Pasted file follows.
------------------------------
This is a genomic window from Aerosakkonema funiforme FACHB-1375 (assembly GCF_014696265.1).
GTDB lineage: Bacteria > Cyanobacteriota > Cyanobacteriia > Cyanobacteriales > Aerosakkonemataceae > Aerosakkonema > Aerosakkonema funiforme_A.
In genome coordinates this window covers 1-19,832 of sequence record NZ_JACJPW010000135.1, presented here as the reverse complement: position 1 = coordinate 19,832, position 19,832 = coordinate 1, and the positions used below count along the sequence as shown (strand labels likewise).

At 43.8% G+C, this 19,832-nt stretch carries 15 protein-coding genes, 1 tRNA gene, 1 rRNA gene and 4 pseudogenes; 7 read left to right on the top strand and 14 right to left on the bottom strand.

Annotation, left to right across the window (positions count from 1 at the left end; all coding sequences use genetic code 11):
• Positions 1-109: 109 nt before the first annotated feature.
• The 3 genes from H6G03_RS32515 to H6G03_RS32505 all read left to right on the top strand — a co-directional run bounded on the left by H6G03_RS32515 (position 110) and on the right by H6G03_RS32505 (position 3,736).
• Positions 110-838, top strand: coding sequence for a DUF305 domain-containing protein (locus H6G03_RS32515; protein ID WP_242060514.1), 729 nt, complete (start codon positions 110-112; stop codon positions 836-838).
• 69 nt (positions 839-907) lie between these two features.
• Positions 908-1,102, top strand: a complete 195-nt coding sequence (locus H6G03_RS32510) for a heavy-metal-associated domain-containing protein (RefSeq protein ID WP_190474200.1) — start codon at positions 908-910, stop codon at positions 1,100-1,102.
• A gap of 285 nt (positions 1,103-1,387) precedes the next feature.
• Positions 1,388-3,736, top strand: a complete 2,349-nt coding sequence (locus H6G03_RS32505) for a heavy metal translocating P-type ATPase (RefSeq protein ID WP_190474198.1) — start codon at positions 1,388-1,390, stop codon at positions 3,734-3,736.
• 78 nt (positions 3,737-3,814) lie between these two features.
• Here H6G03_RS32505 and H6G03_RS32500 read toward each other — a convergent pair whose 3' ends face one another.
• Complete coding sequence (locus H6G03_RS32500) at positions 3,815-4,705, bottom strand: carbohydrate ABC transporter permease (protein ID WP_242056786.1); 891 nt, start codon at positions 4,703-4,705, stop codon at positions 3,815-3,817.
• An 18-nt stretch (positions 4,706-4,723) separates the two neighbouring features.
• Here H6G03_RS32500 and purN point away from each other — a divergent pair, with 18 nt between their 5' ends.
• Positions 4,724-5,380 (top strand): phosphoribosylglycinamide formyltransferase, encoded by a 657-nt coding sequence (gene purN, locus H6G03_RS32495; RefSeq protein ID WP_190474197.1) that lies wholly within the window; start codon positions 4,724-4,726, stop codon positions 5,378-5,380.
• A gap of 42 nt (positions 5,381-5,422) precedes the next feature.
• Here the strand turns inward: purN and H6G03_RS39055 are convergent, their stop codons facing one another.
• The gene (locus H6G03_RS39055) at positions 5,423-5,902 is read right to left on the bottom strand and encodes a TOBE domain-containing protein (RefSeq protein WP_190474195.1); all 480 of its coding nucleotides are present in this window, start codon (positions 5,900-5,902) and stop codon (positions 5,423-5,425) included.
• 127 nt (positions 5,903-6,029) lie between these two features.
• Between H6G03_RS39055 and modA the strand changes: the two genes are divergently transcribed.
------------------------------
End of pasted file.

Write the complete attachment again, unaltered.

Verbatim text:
This is a genomic window from Aerosakkonema funiforme FACHB-1375 (assembly GCF_014696265.1).
GTDB lineage: Bacteria > Cyanobacteriota > Cyanobacteriia > Cyanobacteriales > Aerosakkonemataceae > Aerosakkonema > Aerosakkonema funiforme_A.
In genome coordinates this window covers 1-19,832 of sequence record NZ_JACJPW010000135.1, presented here as the reverse complement: position 1 = coordinate 19,832, position 19,832 = coordinate 1, and the positions used below count along the sequence as shown (strand labels likewise).

At 43.8% G+C, this 19,832-nt stretch carries 15 protein-coding genes, 1 tRNA gene, 1 rRNA gene and 4 pseudogenes; 7 read left to right on the top strand and 14 right to left on the bottom strand.

Annotation, left to right across the window (positions count from 1 at the left end; all coding sequences use genetic code 11):
• Positions 1-109: 109 nt before the first annotated feature.
• The 3 genes from H6G03_RS32515 to H6G03_RS32505 all read left to right on the top strand — a co-directional run bounded on the left by H6G03_RS32515 (position 110) and on the right by H6G03_RS32505 (position 3,736).
• Positions 110-838, top strand: coding sequence for a DUF305 domain-containing protein (locus H6G03_RS32515; protein ID WP_242060514.1), 729 nt, complete (start codon positions 110-112; stop codon positions 836-838).
• 69 nt (positions 839-907) lie between these two features.
• Positions 908-1,102, top strand: a complete 195-nt coding sequence (locus H6G03_RS32510) for a heavy-metal-associated domain-containing protein (RefSeq protein ID WP_190474200.1) — start codon at positions 908-910, stop codon at positions 1,100-1,102.
• A gap of 285 nt (positions 1,103-1,387) precedes the next feature.
• Positions 1,388-3,736, top strand: a complete 2,349-nt coding sequence (locus H6G03_RS32505) for a heavy metal translocating P-type ATPase (RefSeq protein ID WP_190474198.1) — start codon at positions 1,388-1,390, stop codon at positions 3,734-3,736.
• 78 nt (positions 3,737-3,814) lie between these two features.
• Here H6G03_RS32505 and H6G03_RS32500 read toward each other — a convergent pair whose 3' ends face one another.
• Complete coding sequence (locus H6G03_RS32500) at positions 3,815-4,705, bottom strand: carbohydrate ABC transporter permease (protein ID WP_242056786.1); 891 nt, start codon at positions 4,703-4,705, stop codon at positions 3,815-3,817.
• An 18-nt stretch (positions 4,706-4,723) separates the two neighbouring features.
• Here H6G03_RS32500 and purN point away from each other — a divergent pair, with 18 nt between their 5' ends.
• Positions 4,724-5,380 (top strand): phosphoribosylglycinamide formyltransferase, encoded by a 657-nt coding sequence (gene purN, locus H6G03_RS32495; RefSeq protein ID WP_190474197.1) that lies wholly within the window; start codon positions 4,724-4,726, stop codon positions 5,378-5,380.
• A gap of 42 nt (positions 5,381-5,422) precedes the next feature.
• Here the strand turns inward: purN and H6G03_RS39055 are convergent, their stop codons facing one another.
• The gene (locus H6G03_RS39055) at positions 5,423-5,902 is read right to left on the bottom strand and encodes a TOBE domain-containing protein (RefSeq protein WP_190474195.1); all 480 of its coding nucleotides are present in this window, start codon (positions 5,900-5,902) and stop codon (positions 5,423-5,425) included.
• 127 nt (positions 5,903-6,029) lie between these two features.
• Between H6G03_RS39055 and modA the strand changes: the two genes are divergently transcribed.